Dress professionally in a way that makes you feel comfortable and confident. Choose a wardrobe that commands the respect of your peers, both male and female.
There is no better way to earn the trust and esteem of your colleagues than to listen attentively and consistently to what they say. Theodore Roosevelt once said, “People don’t care how much you know, until they know how much you care.” I have found these words to ring true in the corporate world. Listen to the interests and concerns of your colleagues and ask them questions to better understand their perspective. Champion their causes in a way that show you care about their success and well-being. This simple exercise will help you empathize with opinions that are different from your own and strengthen your ability to effectively communicate no matter your surroundings.
Use Your Voice
Once you have developed strong rapport with your peers, don’t shy away from opportunities to speak up for what is important to you, especially as it relates to gender equity. If you see an injustice, speak up about it. In a diplomatic way and in an appropriate setting, voice your ideas about what changes you would like to see. For example, if your boss consistently connects with you in a regularly cadenced meeting, seize this opportunity to discuss how you can create a work culture that prioritizes gender and thought diversity. It’s these small, consistent conversations deposited over time that will accelerate progress and allow women the same shot at career success as their male counterparts.
Leave Margin for Important Conversations
If your company has a culture that prioritizes gender inclusion and diversity as one of its pillars, inquire as to what is being done to make progress in this arena. Find out if there are any focus groups or committees designated to hiring, developing, and promoting women in your organization. If yes, volunteer your time and resources to advance the cause of this group. If no, explore the possibility of starting a group devoted to this movement. Even something as simple as leaving a suggestion box in the breakroom where colleagues can freely express any comments, concerns, questions, or personal experiences related to gender equity. Then, schedule a monthly or quarterly meeting to address the questions and concerns within the box. Discuss possible solutions in a roundtable setting or over lunch.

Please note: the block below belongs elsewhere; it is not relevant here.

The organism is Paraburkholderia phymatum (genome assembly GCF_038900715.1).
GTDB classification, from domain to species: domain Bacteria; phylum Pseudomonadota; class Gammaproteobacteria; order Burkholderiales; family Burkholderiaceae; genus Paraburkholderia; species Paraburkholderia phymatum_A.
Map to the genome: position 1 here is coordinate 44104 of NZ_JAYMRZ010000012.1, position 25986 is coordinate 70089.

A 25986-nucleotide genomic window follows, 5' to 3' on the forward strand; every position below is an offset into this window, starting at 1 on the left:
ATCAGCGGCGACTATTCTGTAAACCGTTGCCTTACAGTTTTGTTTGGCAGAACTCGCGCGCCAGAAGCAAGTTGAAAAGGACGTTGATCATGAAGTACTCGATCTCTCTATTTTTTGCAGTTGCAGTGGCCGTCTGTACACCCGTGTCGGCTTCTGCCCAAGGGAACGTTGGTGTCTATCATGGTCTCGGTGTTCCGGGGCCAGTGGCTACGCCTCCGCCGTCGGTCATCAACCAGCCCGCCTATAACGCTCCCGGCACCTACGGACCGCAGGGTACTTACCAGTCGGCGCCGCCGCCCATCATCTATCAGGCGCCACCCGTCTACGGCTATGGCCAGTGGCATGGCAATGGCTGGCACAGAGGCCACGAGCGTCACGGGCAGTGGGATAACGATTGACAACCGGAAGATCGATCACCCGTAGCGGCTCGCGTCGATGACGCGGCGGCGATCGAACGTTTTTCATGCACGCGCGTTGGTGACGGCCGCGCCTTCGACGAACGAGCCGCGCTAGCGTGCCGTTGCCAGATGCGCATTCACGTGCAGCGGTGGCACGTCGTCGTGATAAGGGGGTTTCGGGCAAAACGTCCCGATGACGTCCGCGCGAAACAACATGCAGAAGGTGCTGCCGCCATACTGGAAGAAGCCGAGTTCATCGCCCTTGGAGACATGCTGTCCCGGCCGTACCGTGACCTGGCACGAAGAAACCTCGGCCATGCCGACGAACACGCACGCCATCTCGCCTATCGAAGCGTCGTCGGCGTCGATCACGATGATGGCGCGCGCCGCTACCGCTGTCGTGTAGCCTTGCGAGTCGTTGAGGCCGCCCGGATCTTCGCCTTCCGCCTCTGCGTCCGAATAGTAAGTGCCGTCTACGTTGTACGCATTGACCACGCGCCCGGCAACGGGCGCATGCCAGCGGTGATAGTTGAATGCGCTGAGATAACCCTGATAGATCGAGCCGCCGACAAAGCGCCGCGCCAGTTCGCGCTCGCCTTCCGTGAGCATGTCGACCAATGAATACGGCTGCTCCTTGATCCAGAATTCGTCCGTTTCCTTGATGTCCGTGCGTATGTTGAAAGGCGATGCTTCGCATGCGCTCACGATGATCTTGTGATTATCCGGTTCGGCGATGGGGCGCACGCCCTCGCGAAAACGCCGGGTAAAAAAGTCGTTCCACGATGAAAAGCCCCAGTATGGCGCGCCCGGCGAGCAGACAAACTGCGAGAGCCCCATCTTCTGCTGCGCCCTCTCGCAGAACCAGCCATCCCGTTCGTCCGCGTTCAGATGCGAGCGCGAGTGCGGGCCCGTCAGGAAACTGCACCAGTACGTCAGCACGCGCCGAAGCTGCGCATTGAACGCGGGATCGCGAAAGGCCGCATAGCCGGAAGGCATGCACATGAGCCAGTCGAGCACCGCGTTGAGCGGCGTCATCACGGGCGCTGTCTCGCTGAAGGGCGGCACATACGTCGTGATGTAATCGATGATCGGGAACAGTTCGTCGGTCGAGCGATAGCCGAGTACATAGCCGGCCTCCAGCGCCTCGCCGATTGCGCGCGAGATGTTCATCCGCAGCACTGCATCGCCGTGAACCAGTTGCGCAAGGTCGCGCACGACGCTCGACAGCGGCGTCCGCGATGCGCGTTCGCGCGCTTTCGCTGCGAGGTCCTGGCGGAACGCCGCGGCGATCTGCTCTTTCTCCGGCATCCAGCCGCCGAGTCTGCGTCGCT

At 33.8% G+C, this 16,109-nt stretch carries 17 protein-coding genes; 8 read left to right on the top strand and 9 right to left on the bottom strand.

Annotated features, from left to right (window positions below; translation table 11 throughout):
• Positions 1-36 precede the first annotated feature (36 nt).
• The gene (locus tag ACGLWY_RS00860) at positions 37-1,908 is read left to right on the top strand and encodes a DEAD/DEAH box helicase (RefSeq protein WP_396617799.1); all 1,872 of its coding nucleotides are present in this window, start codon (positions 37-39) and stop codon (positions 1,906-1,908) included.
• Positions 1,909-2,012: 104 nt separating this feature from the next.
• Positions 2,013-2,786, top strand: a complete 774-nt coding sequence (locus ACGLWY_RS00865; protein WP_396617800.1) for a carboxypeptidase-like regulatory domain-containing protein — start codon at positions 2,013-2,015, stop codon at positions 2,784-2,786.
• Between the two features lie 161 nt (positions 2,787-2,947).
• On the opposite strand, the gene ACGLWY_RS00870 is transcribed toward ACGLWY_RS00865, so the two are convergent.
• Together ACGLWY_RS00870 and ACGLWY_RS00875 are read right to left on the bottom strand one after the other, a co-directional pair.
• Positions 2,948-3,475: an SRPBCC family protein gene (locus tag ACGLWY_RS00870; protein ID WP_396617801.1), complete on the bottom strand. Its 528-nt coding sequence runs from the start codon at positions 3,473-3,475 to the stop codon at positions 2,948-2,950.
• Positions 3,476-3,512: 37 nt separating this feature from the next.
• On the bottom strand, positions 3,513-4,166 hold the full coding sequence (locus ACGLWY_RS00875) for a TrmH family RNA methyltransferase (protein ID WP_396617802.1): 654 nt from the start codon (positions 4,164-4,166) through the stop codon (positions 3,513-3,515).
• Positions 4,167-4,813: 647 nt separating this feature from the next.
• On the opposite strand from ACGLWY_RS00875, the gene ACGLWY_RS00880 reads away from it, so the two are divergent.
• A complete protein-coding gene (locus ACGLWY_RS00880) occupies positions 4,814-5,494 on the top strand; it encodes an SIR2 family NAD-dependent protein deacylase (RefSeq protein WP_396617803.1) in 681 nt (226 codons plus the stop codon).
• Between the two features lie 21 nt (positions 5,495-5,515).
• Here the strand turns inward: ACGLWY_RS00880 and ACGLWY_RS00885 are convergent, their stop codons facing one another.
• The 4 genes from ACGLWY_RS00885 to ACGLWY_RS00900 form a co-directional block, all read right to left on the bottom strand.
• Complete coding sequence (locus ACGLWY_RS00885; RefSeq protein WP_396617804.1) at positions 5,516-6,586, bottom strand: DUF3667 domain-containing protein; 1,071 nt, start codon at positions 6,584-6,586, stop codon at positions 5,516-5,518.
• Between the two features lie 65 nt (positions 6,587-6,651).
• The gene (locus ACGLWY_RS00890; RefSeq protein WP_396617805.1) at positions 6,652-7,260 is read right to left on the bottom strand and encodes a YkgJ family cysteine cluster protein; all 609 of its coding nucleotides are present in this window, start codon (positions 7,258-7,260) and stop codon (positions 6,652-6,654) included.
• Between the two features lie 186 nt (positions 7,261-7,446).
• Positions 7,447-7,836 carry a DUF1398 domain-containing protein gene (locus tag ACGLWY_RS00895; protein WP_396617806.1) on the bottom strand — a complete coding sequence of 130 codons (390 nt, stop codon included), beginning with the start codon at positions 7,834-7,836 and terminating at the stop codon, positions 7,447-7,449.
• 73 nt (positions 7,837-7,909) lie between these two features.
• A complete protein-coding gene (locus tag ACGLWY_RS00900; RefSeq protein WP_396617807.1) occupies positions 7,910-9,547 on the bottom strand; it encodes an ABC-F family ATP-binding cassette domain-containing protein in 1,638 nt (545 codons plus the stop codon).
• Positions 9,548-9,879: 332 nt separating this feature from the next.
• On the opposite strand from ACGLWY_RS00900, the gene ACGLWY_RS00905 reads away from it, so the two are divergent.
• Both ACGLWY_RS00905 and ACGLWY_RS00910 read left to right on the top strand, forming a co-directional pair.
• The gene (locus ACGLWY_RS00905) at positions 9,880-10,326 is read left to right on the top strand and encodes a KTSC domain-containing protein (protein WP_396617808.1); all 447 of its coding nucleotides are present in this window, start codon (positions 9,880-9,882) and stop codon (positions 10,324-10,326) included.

I hope this article was a useful, educational resource that has at the very least diluted the power of bias to impede progress toward gender equity in the workplace. I also hope it has reminded you of the power you carry as an individual, whether you are entry-level or C-level; to use your voice as a vessel for positive change. And lastly, I hope that each of our individual choices to consider gender equity as our own personal responsibility will spring forth a work culture that allows young women to find that “you can be anything you want to be” is decidedly true in the context of their careers; that we would be diligent in removing any perception or policy that threatens to impede that progress, and our daughters and granddaughters would experience the fairness and freedom of gender equity as a result.
Emily Fernie is a seasoned account manager who has a passion for solving complex business problems with the application of technology. In her current role, she serves as a Business Analyst and Renewals Specialist for Lancope, Cisco. Her experience in marketing and commitment to integrity and excellence allows her to leverage client relationships to drive positive messages through customer channels.
Outside of work, Emily enjoys barre class, spending time with her fiancé, serving on the TAG Young Professional Board, engaging in and serving the church community at Grace Midtown Church, and spoiling her mini goldendoodle, Gus.